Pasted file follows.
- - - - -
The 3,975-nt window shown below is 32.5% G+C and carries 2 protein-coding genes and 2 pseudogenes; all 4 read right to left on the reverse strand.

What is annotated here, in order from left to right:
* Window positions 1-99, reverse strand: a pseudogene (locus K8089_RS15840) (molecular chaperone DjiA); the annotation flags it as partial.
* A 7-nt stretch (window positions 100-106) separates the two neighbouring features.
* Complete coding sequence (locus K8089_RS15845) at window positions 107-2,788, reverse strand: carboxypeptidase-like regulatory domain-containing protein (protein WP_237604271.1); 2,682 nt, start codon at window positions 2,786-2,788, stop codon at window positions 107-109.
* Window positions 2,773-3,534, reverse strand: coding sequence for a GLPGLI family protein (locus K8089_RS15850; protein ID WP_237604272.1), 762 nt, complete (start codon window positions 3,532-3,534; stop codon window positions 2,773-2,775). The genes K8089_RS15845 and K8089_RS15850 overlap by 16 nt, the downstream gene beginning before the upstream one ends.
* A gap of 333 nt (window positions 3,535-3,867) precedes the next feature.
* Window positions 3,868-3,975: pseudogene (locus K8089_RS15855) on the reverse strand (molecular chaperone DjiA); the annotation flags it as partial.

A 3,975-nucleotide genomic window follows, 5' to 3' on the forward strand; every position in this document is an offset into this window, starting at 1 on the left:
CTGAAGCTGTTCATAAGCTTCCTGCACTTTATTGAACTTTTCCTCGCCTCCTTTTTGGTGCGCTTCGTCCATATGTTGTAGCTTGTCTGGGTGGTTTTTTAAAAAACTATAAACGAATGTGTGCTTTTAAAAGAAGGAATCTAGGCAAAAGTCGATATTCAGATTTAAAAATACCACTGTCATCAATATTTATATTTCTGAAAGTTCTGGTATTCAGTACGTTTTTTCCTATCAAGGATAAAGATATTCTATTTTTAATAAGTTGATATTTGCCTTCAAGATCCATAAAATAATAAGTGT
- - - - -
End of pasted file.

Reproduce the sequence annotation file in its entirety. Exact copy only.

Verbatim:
The 3,975-nt window shown below is 32.5% G+C and carries 2 protein-coding genes and 2 pseudogenes; all 4 read right to left on the reverse strand.

What is annotated here, in order from left to right:
* Window positions 1-99, reverse strand: a pseudogene (locus K8089_RS15840) (molecular chaperone DjiA); the annotation flags it as partial.
* A 7-nt stretch (window positions 100-106) separates the two neighbouring features.
* Complete coding sequence (locus K8089_RS15845) at window positions 107-2,788, reverse strand: carboxypeptidase-like regulatory domain-containing protein (protein WP_237604271.1); 2,682 nt, start codon at window positions 2,786-2,788, stop codon at window positions 107-109.
* Window positions 2,773-3,534, reverse strand: coding sequence for a GLPGLI family protein (locus K8089_RS15850; protein ID WP_237604272.1), 762 nt, complete (start codon window positions 3,532-3,534; stop codon window positions 2,773-2,775). The genes K8089_RS15845 and K8089_RS15850 overlap by 16 nt, the downstream gene beginning before the upstream one ends.
* A gap of 333 nt (window positions 3,535-3,867) precedes the next feature.
* Window positions 3,868-3,975: pseudogene (locus K8089_RS15855) on the reverse strand (molecular chaperone DjiA); the annotation flags it as partial.

A 3,975-nucleotide genomic window follows, 5' to 3' on the forward strand; every position in this document is an offset into this window, starting at 1 on the left:
CTGAAGCTGTTCATAAGCTTCCTGCACTTTATTGAACTTTTCCTCGCCTCCTTTTTGGTGCGCTTCGTCCATATGTTGTAGCTTGTCTGGGTGGTTTTTTAAAAAACTATAAACGAATGTGTGCTTTTAAAAGAAGGAATCTAGGCAAAAGTCGATATTCAGATTTAAAAATACCACTGTCATCAATATTTATATTTCTGAAAGTTCTGGTATTCAGTACGTTTTTTCCTATCAAGGATAAAGATATTCTATTTTTAATAAGTTGATATTTGCCTTCAAGATCCATAAAATAATAAGTGT